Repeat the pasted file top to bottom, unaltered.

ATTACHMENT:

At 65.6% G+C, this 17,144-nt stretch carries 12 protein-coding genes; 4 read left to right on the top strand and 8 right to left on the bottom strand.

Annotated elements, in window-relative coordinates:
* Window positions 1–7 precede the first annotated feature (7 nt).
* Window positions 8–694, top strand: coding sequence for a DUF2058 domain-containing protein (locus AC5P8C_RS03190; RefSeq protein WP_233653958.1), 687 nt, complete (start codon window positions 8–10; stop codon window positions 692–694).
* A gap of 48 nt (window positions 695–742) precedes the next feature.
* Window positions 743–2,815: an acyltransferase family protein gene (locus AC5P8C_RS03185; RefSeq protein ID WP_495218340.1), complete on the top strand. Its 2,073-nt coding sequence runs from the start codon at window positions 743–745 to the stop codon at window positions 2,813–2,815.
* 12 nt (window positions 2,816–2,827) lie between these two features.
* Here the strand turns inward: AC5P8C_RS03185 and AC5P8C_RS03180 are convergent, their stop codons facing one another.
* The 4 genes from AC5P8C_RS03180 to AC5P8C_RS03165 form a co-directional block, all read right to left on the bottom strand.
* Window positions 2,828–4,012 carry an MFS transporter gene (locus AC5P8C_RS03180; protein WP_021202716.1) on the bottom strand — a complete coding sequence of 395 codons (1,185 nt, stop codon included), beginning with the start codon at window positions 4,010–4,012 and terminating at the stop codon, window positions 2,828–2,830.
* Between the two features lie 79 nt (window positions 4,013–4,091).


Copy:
At 65.6% G+C, this 17,144-nt stretch carries 12 protein-coding genes; 4 read left to right on the top strand and 8 right to left on the bottom strand.

Annotated elements, in window-relative coordinates:
* Window positions 1–7 precede the first annotated feature (7 nt).
* Window positions 8–694, top strand: coding sequence for a DUF2058 domain-containing protein (locus AC5P8C_RS03190; RefSeq protein WP_233653958.1), 687 nt, complete (start codon window positions 8–10; stop codon window positions 692–694).
* A gap of 48 nt (window positions 695–742) precedes the next feature.
* Window positions 743–2,815: an acyltransferase family protein gene (locus AC5P8C_RS03185; RefSeq protein ID WP_495218340.1), complete on the top strand. Its 2,073-nt coding sequence runs from the start codon at window positions 743–745 to the stop codon at window positions 2,813–2,815.
* 12 nt (window positions 2,816–2,827) lie between these two features.
* Here the strand turns inward: AC5P8C_RS03185 and AC5P8C_RS03180 are convergent, their stop codons facing one another.
* The 4 genes from AC5P8C_RS03180 to AC5P8C_RS03165 form a co-directional block, all read right to left on the bottom strand.
* Window positions 2,828–4,012 carry an MFS transporter gene (locus AC5P8C_RS03180; protein WP_021202716.1) on the bottom strand — a complete coding sequence of 395 codons (1,185 nt, stop codon included), beginning with the start codon at window positions 4,010–4,012 and terminating at the stop codon, window positions 2,828–2,830.
* Between the two features lie 79 nt (window positions 4,013–4,091).